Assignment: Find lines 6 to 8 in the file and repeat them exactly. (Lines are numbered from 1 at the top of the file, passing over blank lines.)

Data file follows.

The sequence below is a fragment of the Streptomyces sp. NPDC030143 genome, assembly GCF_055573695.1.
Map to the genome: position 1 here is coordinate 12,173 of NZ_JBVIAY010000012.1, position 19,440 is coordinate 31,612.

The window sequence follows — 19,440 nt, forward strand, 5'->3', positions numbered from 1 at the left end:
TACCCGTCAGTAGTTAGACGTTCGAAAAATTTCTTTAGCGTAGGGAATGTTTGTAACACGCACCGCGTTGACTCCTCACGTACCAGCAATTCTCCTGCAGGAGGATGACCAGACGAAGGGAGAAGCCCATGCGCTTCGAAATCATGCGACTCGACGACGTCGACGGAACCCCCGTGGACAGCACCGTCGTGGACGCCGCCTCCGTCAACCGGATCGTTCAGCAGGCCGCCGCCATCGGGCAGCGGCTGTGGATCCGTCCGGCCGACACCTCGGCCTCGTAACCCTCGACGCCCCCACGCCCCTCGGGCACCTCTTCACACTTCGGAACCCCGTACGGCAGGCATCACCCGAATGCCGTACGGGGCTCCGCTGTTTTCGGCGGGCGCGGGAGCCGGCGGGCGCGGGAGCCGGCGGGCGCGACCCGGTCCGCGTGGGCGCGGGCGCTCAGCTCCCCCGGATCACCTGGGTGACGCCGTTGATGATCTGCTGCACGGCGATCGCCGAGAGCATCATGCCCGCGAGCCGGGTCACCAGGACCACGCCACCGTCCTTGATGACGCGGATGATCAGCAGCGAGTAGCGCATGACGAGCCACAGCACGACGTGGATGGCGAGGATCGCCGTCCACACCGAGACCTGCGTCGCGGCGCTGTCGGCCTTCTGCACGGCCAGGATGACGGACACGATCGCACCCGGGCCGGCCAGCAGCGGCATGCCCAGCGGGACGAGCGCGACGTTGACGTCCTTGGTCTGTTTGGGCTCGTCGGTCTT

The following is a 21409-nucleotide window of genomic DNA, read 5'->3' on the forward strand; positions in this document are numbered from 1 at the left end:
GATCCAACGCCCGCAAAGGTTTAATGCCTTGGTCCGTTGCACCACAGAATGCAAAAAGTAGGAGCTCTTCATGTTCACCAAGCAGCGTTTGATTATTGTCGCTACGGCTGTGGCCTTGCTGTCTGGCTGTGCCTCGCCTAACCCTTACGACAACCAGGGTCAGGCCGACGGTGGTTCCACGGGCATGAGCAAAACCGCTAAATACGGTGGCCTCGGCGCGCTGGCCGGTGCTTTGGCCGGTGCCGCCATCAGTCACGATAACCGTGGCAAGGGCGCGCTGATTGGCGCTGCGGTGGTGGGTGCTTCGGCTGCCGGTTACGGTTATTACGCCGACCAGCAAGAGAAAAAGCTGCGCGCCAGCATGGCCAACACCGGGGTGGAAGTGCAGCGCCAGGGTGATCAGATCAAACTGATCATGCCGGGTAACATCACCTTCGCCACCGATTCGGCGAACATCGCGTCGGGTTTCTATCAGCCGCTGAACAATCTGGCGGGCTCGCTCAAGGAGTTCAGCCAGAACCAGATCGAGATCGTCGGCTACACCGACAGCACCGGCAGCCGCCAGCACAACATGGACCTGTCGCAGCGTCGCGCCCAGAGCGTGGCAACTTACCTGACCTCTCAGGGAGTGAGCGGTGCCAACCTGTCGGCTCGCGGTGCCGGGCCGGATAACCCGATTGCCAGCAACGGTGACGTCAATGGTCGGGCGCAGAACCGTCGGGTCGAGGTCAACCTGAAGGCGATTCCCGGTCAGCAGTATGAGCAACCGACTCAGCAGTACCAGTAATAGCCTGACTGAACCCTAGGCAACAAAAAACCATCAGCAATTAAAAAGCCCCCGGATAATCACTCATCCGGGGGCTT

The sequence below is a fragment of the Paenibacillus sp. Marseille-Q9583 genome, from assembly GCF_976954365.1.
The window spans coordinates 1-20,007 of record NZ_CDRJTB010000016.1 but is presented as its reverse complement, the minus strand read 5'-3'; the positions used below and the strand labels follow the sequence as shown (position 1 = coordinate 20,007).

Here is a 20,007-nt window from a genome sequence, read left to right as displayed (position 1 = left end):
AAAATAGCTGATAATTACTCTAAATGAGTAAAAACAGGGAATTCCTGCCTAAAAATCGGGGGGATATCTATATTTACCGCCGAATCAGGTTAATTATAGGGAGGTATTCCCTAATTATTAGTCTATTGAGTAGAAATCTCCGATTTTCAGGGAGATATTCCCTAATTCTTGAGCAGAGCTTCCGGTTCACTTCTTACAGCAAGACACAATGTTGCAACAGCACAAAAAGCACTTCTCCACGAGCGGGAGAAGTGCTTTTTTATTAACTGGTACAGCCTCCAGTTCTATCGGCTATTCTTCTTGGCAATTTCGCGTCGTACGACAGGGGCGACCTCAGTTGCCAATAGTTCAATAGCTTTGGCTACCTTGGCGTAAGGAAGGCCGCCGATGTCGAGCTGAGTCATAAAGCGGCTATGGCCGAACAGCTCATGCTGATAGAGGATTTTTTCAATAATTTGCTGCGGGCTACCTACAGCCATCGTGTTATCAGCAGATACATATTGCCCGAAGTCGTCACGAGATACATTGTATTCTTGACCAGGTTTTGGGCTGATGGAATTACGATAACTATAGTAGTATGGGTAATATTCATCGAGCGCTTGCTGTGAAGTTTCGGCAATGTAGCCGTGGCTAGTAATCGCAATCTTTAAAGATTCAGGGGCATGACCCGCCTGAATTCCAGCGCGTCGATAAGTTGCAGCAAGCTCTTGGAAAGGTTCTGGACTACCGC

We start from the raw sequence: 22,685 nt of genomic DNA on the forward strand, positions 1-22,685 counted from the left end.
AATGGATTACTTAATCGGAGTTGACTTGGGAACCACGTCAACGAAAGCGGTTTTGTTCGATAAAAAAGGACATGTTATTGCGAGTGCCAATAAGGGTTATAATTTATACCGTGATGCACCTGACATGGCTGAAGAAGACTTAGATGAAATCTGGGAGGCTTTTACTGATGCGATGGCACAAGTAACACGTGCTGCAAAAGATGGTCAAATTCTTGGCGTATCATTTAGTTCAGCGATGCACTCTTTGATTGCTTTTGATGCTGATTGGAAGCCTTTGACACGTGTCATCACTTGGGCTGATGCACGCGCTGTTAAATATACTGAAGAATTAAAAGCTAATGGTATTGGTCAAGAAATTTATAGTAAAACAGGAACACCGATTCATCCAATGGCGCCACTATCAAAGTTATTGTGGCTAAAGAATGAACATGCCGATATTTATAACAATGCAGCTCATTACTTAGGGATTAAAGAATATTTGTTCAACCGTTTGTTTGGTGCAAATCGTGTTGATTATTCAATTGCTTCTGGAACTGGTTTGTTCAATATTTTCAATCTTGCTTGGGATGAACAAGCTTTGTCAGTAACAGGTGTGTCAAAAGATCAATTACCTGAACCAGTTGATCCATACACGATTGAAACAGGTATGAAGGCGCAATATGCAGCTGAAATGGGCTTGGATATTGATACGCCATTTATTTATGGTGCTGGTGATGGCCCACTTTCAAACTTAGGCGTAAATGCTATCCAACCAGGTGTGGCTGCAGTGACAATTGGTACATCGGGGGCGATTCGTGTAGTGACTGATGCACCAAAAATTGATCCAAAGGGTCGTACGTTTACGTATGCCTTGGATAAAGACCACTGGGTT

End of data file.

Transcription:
GATCCAACGCCCGCAAAGGTTTAATGCCTTGGTCCGTTGCACCACAGAATGCAAAAAGTAGGAGCTCTTCATGTTCACCAAGCAGCGTTTGATTATTGTCGCTACGGCTGTGGCCTTGCTGTCTGGCTGTGCCTCGCCTAACCCTTACGACAACCAGGGTCAGGCCGACGGTGGTTCCACGGGCATGAGCAAAACCGCTAAATACGGTGGCCTCGGCGCGCTGGCCGGTGCTTTGGCCGGTGCCGCCATCAGTCACGATAACCGTGGCAAGGGCGCGCTGATTGGCGCTGCGGTGGTGGGTGCTTCGGCTGCCGGTTACGGTTATTACGCCGACCAGCAAGAGAAAAAGCTGCGCGCCAGCATGGCCAACACCGGGGTGGAAGTGCAGCGCCAGGGTGATCAGATCAAACTGATCATGCCGGGTAACATCACCTTCGCCACCGATTCGGCGAACATCGCGTCGGGTTTCTATCAGCCGCTGAACAATCTGGCGGGCTCGCTCAAGGAGTTCAGCCAGAACCAGATCGAGATCGTCGGCTACACCGACAGCACCGGCAGCCGCCAGCACAACATGGACCTGTCGCAGCGTCGCGCCCAGAGCGTGGCAACTTACCTGACCTCTCAGGGAGTGAGCGGTGCCAACCTGTCGGCTCGCGGTGCCGGGCCGGATAACCCGATTGCCAGCAACGGTGACGTCAATGGTCGGGCGCAGAACCGTCGGGTCGAGGTCAACCTGAAGGCGATTCCCGGTCAGCAGTATGAGCAACCGACTCAGCAGTACCAGTAATAGCCTGACTGAACCCTAGGCAACAAAAAACCATCAGCAATTAAAAAGCCCCCGGATAATCACTCATCCGGGGGCTT

The sequence below is a fragment of the Paenibacillus sp. Marseille-Q9583 genome, from assembly GCF_976954365.1.
The window spans coordinates 1-20,007 of record NZ_CDRJTB010000016.1 but is presented as its reverse complement, the minus strand read 5'-3'; the positions used below and the strand labels follow the sequence as shown (position 1 = coordinate 20,007).